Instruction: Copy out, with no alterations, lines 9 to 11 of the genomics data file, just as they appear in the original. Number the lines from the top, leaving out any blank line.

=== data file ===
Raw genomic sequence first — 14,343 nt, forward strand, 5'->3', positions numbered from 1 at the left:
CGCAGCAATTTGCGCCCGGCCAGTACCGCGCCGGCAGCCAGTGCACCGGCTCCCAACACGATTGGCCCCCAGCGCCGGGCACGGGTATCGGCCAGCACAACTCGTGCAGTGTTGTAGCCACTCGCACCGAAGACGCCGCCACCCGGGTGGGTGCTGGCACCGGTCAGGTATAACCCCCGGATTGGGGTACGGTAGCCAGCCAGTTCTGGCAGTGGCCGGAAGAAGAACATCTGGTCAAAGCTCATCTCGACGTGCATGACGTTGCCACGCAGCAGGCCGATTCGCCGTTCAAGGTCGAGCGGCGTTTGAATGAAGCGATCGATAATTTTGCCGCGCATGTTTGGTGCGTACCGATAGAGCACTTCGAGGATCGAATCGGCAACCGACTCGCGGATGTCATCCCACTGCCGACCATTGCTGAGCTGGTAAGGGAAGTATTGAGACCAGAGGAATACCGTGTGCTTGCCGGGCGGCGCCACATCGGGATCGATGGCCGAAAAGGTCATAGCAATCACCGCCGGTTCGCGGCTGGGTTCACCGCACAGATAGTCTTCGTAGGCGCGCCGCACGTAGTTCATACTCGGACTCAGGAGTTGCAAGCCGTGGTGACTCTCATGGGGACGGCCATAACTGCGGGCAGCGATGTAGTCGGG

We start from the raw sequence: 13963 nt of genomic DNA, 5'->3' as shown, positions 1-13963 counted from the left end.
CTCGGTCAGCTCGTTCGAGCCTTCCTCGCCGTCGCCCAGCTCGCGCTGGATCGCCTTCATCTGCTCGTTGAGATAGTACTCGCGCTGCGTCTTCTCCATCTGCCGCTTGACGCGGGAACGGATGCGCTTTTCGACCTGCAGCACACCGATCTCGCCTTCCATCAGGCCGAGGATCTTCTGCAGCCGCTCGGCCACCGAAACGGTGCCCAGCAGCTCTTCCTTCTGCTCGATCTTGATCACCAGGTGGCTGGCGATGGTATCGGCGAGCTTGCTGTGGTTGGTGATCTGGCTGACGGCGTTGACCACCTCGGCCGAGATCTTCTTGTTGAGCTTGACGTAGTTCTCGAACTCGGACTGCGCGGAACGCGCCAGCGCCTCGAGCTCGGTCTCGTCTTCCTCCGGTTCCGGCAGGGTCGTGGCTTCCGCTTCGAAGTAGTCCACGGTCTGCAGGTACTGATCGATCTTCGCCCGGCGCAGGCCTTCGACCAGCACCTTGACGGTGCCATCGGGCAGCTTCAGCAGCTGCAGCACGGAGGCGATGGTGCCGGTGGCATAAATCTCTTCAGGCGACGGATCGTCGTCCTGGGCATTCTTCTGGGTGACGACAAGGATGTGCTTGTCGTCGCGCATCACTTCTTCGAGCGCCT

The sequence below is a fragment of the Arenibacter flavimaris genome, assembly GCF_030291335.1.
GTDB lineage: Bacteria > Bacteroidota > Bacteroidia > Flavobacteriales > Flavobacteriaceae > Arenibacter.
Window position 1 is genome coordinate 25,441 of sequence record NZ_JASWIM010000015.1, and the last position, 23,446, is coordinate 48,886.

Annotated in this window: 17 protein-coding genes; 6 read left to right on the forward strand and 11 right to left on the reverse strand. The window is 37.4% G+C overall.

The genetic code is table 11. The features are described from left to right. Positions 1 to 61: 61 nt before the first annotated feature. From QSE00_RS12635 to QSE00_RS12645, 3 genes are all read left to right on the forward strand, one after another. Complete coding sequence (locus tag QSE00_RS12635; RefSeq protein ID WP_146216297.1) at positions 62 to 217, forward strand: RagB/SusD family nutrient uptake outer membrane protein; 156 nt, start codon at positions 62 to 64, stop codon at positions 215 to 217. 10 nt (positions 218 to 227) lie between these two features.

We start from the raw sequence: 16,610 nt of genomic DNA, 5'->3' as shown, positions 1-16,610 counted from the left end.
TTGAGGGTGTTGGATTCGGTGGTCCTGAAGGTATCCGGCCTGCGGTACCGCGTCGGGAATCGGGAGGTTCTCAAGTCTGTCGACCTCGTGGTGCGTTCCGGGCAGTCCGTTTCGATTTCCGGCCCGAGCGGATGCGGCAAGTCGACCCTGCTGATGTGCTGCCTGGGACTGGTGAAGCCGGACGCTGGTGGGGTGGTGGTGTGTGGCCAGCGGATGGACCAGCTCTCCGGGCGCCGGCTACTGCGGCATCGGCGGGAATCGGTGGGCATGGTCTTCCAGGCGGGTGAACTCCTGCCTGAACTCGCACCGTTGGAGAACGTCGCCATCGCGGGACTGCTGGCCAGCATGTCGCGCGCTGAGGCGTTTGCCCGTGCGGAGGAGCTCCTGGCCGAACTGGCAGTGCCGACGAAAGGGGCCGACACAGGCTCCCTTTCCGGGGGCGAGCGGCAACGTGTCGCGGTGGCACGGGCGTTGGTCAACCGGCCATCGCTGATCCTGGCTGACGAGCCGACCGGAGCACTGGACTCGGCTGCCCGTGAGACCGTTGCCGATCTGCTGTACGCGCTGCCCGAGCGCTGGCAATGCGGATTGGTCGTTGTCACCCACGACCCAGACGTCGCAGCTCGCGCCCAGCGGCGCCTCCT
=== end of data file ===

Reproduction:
The genetic code is table 11. The features are described from left to right. Positions 1 to 61: 61 nt before the first annotated feature. From QSE00_RS12635 to QSE00_RS12645, 3 genes are all read left to right on the forward strand, one after another. Complete coding sequence (locus tag QSE00_RS12635; RefSeq protein ID WP_146216297.1) at positions 62 to 217, forward strand: RagB/SusD family nutrient uptake outer membrane protein; 156 nt, start codon at positions 62 to 64, stop codon at positions 215 to 217. 10 nt (positions 218 to 227) lie between these two features.

We start from the raw sequence: 16,610 nt of genomic DNA, 5'->3' as shown, positions 1-16,610 counted from the left end.
TTGAGGGTGTTGGATTCGGTGGTCCTGAAGGTATCCGGCCTGCGGTACCGCGTCGGGAATCGGGAGGTTCTCAAGTCTGTCGACCTCGTGGTGCGTTCCGGGCAGTCCGTTTCGATTTCCGGCCCGAGCGGATGCGGCAAGTCGACCCTGCTGATGTGCTGCCTGGGACTGGTGAAGCCGGACGCTGGTGGGGTGGTGGTGTGTGGCCAGCGGATGGACCAGCTCTCCGGGCGCCGGCTACTGCGGCATCGGCGGGAATCGGTGGGCATGGTCTTCCAGGCGGGTGAACTCCTGCCTGAACTCGCACCGTTGGAGAACGTCGCCATCGCGGGACTGCTGGCCAGCATGTCGCGCGCTGAGGCGTTTGCCCGTGCGGAGGAGCTCCTGGCCGAACTGGCAGTGCCGACGAAAGGGGCCGACACAGGCTCCCTTTCCGGGGGCGAGCGGCAACGTGTCGCGGTGGCACGGGCGTTGGTCAACCGGCCATCGCTGATCCTGGCTGACGAGCCGACCGGAGCACTGGACTCGGCTGCCCGTGAGACCGTTGCCGATCTGCTGTACGCGCTGCCCGAGCGCTGGCAATGCGGATTGGTCGTTGTCACCCACGACCCAGACGTCGCAGCTCGCGCCCAGCGGCGCCTCCT